The EM method according to the invention includes two iterative steps: an expectation step and a maximization step. The expectation step is performed with respect to unknown underlying channel parameters, using a previous estimate of the parameters, conditioned upon incomplete observations. The maximization step then provides an improved estimate that maximizes the expectation of a log likelihood function defined over complete data, conditioned on the previous estimate and the next estimate. These two steps are iterated until the estimated values converge. See A. P. Dempster, N. M. Laird and D. B. Rubin, “Maximun likelihood estimation from incomplete data,” Journal of the Royal Statistical Society (B), Vol. 39, No. 1, 1977, pp. 138, and T. K. Moon, “The expectationmaximization algorithm,” IEEE Signal Processing Magazine, Vol. 13 No. 6, November 1996, pp. 4760 for a general description of EMbased methods.

[0021]
We use EM to estimate channel states and to recover transmitted symbols of an OFDM system over a frequency selective channel with additive white Gaussian noise (AWGN). After each iteration, we obtain a more accurate channel estimate for detecting transmitted symbols.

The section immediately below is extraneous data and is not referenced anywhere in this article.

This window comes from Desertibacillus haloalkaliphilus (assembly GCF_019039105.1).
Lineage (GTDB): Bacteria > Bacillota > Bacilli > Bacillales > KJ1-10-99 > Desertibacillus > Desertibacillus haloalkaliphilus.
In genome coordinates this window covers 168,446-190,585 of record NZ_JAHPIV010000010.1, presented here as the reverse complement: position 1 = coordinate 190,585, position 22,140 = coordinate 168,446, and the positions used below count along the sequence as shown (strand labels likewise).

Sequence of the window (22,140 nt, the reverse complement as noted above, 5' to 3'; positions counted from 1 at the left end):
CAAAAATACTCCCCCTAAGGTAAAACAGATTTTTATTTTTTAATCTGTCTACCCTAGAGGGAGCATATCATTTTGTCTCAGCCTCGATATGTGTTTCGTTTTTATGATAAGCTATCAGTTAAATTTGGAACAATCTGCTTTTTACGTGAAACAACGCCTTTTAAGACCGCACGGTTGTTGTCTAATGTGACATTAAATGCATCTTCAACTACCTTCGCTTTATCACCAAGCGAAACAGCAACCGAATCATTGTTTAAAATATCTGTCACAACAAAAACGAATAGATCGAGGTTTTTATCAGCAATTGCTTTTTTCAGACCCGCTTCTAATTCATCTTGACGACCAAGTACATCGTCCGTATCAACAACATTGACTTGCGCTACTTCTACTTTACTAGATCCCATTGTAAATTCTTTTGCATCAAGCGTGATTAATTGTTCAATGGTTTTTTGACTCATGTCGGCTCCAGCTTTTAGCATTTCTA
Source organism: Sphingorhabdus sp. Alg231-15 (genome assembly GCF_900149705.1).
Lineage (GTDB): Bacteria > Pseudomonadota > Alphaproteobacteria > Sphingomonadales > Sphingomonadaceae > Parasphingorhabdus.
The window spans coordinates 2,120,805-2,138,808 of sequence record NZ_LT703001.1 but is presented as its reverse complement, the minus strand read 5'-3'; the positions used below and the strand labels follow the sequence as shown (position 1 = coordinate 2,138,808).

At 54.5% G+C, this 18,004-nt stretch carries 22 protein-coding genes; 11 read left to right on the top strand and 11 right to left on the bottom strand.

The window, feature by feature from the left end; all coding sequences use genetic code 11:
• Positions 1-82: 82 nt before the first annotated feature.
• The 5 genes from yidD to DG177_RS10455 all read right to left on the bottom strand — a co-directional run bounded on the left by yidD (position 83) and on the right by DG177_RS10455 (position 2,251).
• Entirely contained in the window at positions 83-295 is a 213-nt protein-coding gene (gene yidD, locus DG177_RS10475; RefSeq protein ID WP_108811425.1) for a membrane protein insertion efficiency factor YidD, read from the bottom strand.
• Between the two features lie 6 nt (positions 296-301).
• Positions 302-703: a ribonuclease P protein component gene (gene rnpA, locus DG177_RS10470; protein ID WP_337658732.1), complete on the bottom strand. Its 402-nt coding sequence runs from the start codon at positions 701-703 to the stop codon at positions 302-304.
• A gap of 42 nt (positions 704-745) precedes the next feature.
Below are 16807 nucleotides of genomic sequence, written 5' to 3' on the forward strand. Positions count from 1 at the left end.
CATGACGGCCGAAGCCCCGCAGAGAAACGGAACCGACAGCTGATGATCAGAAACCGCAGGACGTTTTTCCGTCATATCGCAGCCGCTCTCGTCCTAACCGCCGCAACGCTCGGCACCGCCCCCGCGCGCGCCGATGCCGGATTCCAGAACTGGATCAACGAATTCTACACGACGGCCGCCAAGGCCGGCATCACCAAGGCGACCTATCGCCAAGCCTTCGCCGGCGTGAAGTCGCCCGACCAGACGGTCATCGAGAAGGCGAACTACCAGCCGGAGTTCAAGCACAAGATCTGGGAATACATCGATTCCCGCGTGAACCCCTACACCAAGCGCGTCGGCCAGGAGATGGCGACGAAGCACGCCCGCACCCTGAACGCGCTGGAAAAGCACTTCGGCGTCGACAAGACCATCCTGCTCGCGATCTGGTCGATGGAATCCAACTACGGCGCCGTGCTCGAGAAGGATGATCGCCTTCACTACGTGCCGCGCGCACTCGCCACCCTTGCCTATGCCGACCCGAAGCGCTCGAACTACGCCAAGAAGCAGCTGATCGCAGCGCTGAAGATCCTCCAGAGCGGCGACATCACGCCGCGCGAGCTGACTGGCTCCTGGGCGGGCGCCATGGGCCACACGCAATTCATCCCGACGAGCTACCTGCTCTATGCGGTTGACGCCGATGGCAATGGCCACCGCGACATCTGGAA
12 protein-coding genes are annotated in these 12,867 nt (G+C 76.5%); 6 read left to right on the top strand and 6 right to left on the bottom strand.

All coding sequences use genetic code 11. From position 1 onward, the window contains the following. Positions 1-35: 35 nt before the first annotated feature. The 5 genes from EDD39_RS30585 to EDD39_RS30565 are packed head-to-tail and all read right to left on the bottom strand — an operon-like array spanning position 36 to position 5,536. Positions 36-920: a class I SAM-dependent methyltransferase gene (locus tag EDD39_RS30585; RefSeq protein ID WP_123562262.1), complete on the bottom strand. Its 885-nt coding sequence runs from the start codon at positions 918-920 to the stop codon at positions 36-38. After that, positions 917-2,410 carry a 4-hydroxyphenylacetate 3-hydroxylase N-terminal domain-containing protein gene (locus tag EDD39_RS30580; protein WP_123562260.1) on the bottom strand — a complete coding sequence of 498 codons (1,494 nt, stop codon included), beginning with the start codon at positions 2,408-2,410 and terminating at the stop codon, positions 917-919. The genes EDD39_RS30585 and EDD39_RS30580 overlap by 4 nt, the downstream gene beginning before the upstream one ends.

OFDM System Structure

[0022]
Transmitter

[0023]
[0023]FIG. 1 shows a baseband equivalent representation of an OFDM system 100 that uses the invention. In a transmitter of the OFDM system 100, input binary data symbols X 101 are fed into a serial to parallel (S/P) converter 110 to produce parallel data streams. Each parallel data stream 111 is then modulated (Mod) 120 to corresponding subcarriers 121 using, for example, MPSK or MQAM modulation techniques. Modulation schemes can vary on the subcarriers in order to achieve a maximum capacity or a minimum bit error rate (BER) under some constraints. We describe the invention in terms of fixed modulation, e.g., QPSK or 16QAM, on all of the subcarriers 121. However, it should be understood that the invention could be applied to any modulation scheme.

[0024]
The modulated symbols, represented by complex variables X(0), . . . , X(M−1), are transformed by an inverse fast Fourier transform (IFFT) 130. The transformed symbols are denoted as x(0), . . . , x(M−1). In order to avoid intersymbol interference (ISI), a cyclic prefix (CP) is added 140 in front of each symbol. The CP replicates the end part of the previous IFFT output symbol. The length of the CP is longer than the channel length L. The parallel data are converted (P/S) 150 to a serial data stream 105, which is transmitted over a frequency selective fading channel 102.